We now come to the final period in this cursory history. If you thought that the 19th century was interesting (not to mention innovative), buckle your seatbelts.
I mentioned in my last post that the 19th century faced some important trends that upended the older structures and forms not only of society, but also the arts. Part of this was a reaction against an increasing rationalization of one’s understanding of nature, where faith in the Christian God (at least for Europe) was no longer a given, and a slow dis-enchantment was taking place. Artists, in particular, strove to capture what was going on at the time, and so focused their efforts on capturing things like the sublime and other things that couldn’t be rationalized. Part of this state of affairs also was because of the Industrial Revolution, which both put into action what Enlightenment science and philosophy discovered in the previous decades, and reordered society to the level of the factory floor and the large nation-state (though not the bureaucratic welfare state, which was to come much later). The nation-state, in turn, helped to birth nationalist movements, which then led artists to pay much closer attention to the folk ways and traditional, non-formal music of their respective ethnic enclaves. The folk ways had been there for a long, long time, but now artists tapped into those sources to supplement their bursts of creativity, and what they wrote took on more innovative forms.
As the 19th century rolled into the 20th, the Enlightenment project, as well as the Romantic, still carried itself on that momentum. But, as those of us who have studied history know quite well, things took some interesting turns, some for the better and some for the worse. Which then leads me to the main trends happening in the 20th century as far as music goes.
Increasing urbanization. As more and more people left the rural areas to seek a better life in the urban areas, cosmopolitanism emerged as a significant trend. Of course, this cosmopolitan outlook was confined to the middle and upper classes, those with the education, the resources, and the artistic sensibilities to note and appreciate new cultural forms. Some of this was already under way in the late 19th century, and reflected in the music of the time (e.g., Erik Satie). Going into the 20th century, certain centers, such as Paris and Weimar Germany (especially Berlin), concentrated, and consolidated, these new artistic forms. Which then leads into . . .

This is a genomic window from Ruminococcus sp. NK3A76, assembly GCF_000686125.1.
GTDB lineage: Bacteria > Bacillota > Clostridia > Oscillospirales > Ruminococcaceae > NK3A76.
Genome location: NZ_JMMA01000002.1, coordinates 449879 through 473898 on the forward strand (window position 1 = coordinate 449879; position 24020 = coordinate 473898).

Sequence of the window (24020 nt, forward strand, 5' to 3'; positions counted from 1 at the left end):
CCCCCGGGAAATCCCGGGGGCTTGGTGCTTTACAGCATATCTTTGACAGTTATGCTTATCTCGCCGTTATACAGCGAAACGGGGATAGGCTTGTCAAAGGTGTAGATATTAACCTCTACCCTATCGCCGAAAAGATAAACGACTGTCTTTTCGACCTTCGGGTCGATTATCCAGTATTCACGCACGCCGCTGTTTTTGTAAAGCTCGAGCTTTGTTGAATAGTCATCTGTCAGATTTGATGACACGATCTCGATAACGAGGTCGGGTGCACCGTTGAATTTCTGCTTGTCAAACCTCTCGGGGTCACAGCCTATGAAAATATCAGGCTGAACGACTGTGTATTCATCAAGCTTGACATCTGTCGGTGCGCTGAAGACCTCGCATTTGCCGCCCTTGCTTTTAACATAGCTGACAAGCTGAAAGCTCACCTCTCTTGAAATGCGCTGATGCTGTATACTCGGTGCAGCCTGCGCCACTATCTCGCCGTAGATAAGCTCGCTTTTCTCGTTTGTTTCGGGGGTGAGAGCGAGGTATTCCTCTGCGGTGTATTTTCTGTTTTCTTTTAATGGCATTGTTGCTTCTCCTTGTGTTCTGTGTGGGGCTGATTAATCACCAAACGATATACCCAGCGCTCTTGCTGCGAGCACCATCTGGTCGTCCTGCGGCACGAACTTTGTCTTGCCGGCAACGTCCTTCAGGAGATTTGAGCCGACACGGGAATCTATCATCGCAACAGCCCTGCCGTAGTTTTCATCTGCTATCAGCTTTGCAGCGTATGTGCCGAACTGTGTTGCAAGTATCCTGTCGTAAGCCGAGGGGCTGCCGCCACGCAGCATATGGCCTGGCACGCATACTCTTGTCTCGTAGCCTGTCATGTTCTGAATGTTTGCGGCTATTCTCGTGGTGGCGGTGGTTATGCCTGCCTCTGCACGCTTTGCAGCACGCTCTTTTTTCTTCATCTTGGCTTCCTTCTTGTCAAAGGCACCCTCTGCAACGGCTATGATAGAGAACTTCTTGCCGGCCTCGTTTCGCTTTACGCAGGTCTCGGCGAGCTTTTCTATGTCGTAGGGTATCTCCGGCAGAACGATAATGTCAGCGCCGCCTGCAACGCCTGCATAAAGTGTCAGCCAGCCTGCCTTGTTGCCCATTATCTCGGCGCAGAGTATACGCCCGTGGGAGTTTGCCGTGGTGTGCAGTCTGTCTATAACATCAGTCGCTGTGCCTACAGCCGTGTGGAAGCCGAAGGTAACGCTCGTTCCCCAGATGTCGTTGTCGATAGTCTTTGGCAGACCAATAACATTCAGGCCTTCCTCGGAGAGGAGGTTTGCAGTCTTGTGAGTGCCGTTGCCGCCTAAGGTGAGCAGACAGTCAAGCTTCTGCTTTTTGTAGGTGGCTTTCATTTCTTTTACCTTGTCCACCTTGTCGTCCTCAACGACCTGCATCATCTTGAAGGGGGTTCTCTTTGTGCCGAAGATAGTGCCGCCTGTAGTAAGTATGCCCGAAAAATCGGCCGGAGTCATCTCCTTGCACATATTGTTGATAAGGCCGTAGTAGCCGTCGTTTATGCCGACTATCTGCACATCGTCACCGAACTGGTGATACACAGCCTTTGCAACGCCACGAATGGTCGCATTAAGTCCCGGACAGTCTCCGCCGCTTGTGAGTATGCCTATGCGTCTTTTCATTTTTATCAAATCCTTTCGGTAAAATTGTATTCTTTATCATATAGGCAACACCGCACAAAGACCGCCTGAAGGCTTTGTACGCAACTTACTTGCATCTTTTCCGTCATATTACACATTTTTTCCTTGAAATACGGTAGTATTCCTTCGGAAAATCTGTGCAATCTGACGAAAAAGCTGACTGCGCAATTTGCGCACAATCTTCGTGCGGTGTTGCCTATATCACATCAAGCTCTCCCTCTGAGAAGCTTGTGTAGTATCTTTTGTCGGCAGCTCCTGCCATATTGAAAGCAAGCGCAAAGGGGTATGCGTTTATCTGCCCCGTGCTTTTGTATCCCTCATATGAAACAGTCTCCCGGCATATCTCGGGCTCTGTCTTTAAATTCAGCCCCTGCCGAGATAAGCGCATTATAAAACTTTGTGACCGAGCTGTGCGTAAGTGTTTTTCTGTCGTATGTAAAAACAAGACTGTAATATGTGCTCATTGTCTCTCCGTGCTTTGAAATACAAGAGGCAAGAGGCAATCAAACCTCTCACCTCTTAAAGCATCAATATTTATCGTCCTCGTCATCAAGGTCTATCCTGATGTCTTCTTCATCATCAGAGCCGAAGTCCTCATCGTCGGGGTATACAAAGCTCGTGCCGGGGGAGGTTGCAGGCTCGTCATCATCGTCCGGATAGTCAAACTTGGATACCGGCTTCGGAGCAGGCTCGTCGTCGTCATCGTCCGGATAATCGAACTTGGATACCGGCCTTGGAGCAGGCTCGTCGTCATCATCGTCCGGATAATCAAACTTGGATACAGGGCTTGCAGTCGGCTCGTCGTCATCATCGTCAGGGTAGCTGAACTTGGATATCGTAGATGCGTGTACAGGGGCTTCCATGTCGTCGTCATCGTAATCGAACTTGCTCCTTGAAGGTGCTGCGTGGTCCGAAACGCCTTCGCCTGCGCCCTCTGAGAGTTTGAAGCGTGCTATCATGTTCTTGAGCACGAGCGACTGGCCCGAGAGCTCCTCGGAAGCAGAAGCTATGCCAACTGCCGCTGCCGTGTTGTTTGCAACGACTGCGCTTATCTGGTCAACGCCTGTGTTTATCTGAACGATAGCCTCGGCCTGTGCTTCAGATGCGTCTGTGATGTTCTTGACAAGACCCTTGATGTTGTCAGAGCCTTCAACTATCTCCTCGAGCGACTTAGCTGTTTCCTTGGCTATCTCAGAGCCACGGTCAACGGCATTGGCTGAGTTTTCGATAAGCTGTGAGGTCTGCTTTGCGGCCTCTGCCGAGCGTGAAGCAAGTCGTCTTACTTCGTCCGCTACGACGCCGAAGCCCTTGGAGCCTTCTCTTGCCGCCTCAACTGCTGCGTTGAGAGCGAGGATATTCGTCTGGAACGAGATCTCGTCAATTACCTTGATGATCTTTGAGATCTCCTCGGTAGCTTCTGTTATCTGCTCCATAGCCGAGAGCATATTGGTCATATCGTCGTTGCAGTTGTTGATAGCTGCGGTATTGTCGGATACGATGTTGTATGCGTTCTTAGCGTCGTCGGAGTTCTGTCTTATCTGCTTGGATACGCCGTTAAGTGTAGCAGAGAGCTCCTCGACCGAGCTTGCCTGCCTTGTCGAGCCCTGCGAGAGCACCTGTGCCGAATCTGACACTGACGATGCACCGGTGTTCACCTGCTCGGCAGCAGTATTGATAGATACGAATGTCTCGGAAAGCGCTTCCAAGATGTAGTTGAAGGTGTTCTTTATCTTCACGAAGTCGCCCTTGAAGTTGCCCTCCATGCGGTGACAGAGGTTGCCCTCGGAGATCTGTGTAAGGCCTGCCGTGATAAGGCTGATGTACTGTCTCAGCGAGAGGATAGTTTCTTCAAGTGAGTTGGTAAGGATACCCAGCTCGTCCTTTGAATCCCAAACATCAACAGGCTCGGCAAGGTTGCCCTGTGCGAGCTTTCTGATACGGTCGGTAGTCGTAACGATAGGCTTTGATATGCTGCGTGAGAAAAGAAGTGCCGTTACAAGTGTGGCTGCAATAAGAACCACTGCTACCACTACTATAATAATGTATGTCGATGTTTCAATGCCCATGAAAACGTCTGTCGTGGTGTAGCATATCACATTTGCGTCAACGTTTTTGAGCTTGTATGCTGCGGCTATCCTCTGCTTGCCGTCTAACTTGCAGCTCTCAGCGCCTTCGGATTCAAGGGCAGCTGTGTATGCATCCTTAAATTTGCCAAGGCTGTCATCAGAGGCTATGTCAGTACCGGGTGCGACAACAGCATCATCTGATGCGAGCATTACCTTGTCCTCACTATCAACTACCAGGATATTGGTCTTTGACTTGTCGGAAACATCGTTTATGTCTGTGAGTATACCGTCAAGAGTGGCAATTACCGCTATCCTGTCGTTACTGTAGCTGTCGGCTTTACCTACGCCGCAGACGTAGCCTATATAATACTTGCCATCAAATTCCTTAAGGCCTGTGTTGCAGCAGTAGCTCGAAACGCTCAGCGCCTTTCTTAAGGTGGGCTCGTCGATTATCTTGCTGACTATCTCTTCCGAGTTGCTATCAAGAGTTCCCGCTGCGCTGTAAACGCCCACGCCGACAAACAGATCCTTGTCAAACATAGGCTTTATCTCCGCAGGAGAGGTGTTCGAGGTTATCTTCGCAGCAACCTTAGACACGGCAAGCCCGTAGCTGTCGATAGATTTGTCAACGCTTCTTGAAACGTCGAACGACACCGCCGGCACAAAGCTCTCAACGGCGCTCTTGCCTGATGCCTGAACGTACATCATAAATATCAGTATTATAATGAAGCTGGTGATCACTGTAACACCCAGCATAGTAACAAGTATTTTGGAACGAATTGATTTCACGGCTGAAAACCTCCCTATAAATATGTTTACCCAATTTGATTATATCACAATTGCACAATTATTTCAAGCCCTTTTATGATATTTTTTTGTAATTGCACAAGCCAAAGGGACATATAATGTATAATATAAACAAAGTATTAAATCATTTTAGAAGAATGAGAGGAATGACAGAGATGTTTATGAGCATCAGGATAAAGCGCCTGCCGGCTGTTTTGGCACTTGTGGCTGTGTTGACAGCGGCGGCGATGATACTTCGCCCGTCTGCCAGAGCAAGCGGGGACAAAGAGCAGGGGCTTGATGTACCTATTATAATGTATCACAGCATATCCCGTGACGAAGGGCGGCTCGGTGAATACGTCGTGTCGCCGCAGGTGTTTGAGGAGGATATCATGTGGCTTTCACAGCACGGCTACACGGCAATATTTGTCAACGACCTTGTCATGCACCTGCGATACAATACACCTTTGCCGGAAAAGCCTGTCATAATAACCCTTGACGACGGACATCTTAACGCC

The flowering of the avant-garde. What was originally a French military term referring to small forces scouting ahead of the main force (think pathfinders), avant-garde came to mean artistic movements that sought to effect social change, but this is more aligned to what was happening at the turn of the 19th/20th centuries. Avant-garde today generally refers to groups of intellectuals, writers, and artists, including architects, who voice ideas and experiment with artistic approaches that challenge current cultural values. If 19th century music is about innovation in terms of forms and the expansion of existing forms, 20th century music radically expands such experimentation and, at times, turns the existing forms on their heads. Not all composers could be classified as avant-garde, but many of them couldn’t escape from what was happening during their lifetimes.
Jazz comes on the scene. Ragtime was popular at the turn of the century, with Scott Joplin being the main composer here. However, ragtime gave way to jazz, which then became more popular throughout the 1920s and 30s. Especially in pre-WW II Germany and the Soviet Union, jazz was “scandalous” and “decadent”, and actively prohibited – but that didn’t stop many composers coming from classical training from tapping into that source for creative inspiration. Many composers of the time either wrote specific jazz- pieces or used jazz themes to help break free of the classical strictures.
World War I. It goes without saying that WW I did more to upend existing social orders than did the 19th century revolutions, due in no small part to the sheer size of the combatant nation-states, the technologies used to prosecute that war, and the disastrous aftermath. Authors such as Erich Maria Remarque (All Quiet on the Western Front) documented that aftermath quite well. Some composers had fought in WW I and came back irreparably affected (e.g., Alban Berg), so much so that one can see it in their music.
The Russian Revolution. In 1848, many smaller revolutions swept across Europe, but Russia remained largely unaffected. However, with the rise of Vladimir Lenin, due to the increasing frustration and animosity building against the Romanovs, the final spark lit the powder keg and then the whole thing was on fire. Once the embers cooled, a new, communist and collectivized state took to the stage, and then set about to usher in a new way of understanding man, society and man’s place in that society. “Socialist realism” now was the artistic order of the day.
World War II. In some respects, WW II finished what WW I started, though was much more comprehensive (remember, there were both the European and Pacific theaters) and much more destructive. However, one could say that, as far as music was concerned, the movements that happened in the wake of WW I made more of an impact than those during and shortly after WW II. WW II provided yet more fodder for certain composers, notably the Russians. Dmitri Shostakovich and Sergei Prokofiev, for example, each had their “war” symphonies and sonatas.